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Re: more English orthography

From:Nik Taylor <fortytwo@...>
Date:Wednesday, May 17, 2000, 4:17
Marcus Smith wrote:
> But [@] is an allophone of all the lax vowels, so I don't see what this is > supposed to prove. Also, in my dialect there are times when unstressed [V] > resists changing to [@]. My first phonology professor said that wasn't > unusual.
Well, that may be true in your dialect, but I did specify "in my dialect", [@] and [V] are in complimentary distribution, and they are phonetically similar, that's the definition of allophone I learned. Yes, all lax vowels can become /@/, but isn't that simply phonemic neutralization, as in the German phenomenon of voiced consonants devoicing word-finally?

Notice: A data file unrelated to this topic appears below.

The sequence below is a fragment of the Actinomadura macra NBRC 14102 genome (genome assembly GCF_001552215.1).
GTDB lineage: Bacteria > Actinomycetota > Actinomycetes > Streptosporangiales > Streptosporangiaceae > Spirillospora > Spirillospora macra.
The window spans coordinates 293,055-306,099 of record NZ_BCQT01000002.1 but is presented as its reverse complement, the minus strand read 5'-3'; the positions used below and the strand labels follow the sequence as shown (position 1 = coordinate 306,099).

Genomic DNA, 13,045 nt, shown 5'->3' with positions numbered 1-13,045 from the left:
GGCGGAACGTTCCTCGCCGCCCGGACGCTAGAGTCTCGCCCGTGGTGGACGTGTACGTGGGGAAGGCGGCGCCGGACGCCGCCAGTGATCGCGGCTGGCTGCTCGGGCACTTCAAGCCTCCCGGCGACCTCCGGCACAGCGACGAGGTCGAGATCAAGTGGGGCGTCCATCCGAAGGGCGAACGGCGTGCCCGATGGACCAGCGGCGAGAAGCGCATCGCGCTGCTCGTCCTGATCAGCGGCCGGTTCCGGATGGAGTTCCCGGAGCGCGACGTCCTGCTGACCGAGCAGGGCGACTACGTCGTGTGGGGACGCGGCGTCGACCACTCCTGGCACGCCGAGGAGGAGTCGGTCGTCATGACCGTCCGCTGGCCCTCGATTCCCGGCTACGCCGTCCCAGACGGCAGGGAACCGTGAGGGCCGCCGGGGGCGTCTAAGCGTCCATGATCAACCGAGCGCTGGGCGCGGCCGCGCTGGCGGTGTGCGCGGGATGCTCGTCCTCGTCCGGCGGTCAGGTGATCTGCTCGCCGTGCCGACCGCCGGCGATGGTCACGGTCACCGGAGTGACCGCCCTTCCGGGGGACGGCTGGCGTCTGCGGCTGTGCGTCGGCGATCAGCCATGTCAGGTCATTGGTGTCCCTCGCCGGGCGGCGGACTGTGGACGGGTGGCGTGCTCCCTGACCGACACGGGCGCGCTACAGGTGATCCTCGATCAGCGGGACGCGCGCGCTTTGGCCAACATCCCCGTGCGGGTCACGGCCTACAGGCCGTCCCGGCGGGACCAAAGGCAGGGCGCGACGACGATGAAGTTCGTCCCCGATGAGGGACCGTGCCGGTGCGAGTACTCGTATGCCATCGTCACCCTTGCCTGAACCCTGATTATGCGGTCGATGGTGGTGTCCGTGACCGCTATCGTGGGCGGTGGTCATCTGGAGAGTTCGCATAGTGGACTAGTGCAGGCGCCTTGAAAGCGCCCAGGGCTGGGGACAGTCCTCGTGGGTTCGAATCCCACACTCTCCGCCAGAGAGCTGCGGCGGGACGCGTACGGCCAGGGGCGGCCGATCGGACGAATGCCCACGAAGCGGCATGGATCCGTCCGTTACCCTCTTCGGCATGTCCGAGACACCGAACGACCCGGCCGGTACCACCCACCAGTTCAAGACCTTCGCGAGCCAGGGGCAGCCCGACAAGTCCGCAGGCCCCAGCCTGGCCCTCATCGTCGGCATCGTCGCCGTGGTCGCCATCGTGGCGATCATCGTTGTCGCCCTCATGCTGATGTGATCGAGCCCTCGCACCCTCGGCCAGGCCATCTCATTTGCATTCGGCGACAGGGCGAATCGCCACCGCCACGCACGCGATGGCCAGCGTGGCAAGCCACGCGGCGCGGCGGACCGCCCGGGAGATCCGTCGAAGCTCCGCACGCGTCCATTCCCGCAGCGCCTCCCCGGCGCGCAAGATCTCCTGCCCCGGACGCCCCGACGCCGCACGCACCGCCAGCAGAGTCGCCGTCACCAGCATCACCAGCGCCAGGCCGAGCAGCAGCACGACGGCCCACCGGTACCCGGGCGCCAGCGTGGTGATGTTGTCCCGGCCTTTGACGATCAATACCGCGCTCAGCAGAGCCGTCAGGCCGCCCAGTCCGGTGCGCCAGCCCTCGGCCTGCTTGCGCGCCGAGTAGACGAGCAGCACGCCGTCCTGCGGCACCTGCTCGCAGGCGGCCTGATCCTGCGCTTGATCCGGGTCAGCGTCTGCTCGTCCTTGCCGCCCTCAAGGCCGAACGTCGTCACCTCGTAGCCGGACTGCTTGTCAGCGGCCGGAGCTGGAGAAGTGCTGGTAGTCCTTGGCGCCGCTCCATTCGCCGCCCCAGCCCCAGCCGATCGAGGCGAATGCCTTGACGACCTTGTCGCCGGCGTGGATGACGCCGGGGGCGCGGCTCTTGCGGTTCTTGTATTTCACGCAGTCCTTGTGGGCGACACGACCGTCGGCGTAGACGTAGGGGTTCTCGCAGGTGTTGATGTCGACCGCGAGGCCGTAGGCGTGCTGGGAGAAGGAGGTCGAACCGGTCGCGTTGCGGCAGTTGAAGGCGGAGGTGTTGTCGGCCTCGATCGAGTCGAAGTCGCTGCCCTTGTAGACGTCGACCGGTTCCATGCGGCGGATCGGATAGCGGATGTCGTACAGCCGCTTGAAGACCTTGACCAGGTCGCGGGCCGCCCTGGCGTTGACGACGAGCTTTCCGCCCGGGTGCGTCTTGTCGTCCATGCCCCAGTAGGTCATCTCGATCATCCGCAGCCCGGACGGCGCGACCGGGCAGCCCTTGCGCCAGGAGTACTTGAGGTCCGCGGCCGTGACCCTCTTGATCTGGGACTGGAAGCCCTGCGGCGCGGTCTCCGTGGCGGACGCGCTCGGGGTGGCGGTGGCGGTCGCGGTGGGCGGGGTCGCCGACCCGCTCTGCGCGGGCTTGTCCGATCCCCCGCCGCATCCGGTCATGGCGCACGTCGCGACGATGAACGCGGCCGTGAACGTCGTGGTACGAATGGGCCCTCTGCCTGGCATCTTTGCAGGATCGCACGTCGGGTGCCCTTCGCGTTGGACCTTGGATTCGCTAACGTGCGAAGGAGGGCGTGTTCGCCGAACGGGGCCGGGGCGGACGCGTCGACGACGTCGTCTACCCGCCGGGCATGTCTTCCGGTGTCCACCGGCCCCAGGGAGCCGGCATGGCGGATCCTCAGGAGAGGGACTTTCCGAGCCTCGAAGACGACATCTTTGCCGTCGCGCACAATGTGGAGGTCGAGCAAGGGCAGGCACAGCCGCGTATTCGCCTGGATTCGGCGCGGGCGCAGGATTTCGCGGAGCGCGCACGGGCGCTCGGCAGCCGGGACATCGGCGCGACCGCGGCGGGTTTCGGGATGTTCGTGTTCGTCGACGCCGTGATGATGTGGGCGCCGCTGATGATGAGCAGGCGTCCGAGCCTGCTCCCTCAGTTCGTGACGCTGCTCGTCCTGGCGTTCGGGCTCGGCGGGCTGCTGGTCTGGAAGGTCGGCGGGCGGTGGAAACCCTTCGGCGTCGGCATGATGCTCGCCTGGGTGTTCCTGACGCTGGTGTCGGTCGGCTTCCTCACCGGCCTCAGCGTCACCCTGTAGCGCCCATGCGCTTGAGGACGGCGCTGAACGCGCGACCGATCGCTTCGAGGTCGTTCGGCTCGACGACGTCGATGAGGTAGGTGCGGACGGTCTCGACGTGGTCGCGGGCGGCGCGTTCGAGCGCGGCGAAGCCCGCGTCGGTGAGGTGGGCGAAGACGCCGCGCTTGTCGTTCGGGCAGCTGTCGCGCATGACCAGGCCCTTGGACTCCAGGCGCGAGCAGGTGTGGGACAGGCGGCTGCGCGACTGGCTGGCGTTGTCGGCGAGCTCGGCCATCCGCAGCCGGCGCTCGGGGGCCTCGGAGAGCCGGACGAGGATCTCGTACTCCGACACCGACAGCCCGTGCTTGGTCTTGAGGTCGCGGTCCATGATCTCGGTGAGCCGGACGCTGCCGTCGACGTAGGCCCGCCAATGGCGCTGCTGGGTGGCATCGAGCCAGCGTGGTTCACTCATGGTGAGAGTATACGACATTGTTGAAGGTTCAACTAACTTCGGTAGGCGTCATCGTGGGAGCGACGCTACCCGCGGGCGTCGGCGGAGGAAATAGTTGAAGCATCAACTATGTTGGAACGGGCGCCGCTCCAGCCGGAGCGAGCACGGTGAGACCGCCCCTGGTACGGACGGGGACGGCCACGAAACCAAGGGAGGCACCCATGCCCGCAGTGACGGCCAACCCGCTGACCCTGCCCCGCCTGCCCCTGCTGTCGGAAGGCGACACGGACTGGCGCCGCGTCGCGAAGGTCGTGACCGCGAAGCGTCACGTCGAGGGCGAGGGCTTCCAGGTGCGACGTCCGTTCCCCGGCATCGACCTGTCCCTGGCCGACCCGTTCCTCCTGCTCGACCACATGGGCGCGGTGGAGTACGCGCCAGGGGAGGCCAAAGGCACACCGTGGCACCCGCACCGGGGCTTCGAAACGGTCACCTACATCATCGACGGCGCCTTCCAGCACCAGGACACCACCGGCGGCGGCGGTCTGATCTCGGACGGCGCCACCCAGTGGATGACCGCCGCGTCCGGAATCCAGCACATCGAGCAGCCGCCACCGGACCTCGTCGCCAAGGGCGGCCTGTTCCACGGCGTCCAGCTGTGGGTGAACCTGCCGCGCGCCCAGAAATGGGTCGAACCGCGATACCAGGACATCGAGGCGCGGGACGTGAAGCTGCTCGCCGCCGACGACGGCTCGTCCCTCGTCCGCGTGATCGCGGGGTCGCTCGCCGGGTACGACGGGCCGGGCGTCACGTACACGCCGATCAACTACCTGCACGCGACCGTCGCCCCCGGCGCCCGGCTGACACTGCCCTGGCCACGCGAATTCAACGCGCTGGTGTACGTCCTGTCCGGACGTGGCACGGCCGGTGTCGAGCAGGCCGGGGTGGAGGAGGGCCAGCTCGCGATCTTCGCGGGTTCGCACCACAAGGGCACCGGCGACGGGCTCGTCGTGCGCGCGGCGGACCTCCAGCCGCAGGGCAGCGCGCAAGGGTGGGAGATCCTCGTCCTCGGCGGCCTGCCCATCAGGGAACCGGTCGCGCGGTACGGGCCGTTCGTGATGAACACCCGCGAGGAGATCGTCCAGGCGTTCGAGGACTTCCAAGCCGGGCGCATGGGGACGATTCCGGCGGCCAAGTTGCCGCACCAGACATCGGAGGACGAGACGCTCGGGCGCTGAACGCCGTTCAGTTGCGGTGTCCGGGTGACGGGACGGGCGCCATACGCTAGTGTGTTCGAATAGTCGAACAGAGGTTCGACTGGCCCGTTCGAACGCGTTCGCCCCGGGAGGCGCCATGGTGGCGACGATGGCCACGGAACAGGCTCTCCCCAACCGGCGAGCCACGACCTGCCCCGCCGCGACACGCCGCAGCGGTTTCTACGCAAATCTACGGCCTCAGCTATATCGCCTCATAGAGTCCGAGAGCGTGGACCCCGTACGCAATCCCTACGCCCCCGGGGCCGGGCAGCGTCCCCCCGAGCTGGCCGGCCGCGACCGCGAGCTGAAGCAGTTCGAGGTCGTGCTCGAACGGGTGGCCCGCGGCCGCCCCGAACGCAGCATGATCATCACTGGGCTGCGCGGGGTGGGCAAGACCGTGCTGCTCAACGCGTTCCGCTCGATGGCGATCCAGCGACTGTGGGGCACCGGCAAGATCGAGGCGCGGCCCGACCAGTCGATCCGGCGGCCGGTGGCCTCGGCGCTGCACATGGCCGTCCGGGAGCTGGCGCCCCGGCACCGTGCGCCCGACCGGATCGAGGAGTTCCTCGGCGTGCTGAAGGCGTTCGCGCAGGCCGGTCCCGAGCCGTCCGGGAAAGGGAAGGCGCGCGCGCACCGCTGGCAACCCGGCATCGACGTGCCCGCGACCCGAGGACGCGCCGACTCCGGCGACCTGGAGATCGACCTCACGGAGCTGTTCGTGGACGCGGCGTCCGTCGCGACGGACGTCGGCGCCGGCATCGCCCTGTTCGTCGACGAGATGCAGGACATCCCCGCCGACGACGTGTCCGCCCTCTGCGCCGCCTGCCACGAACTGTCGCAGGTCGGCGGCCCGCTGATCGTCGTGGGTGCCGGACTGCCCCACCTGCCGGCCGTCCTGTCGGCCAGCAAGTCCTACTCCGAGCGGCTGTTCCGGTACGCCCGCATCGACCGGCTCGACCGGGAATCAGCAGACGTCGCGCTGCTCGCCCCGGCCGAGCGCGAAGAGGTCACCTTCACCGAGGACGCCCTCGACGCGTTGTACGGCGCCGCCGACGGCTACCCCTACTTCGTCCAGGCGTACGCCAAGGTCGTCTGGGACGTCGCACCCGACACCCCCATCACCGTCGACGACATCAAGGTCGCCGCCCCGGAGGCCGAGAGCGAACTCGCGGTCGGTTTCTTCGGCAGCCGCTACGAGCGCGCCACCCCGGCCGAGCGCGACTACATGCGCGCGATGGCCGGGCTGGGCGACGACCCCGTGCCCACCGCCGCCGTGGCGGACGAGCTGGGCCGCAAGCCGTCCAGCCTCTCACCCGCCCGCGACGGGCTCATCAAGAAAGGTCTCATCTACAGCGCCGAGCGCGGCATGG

> Interesting. I've never heard of this before.
Yeah, I only recently discovered it in my speech.
> Of course. But this would be guidance from orthography
But weren't we talking about English orthography?
> That basic point still stands, that I don't see how we could find an > underlying > pronunciation for the schwa in "comma." It may be best to consider it a > phoneme. I just don't know how to test that.
Of course schwa is a phoneme, I don't think anyone's said it wasn't. I merely stated that IN MY DIALECT, [@] and [V] are allophones, [V] used in stressed syllables, [@] in unstressed. -- "If the stars should appear one night in a thousand years, how would men believe and adore, and preserve for many generations the remembrance of the city of God!" - Ralph Waldo Emerson "Glassín wafilái pigasyúv táv pifyániivav nadusakyáavav sussyáiyatantu wawailáv ku suslawayástantu ku usfunufilpyasváditanva wafpatilikániv wafluwáiv suttakíi wakinakatáli tiDikáufli!" - nLáf mÁldu nÍmasun ICQ: 18656696 AIM Screen-Name: NikTailor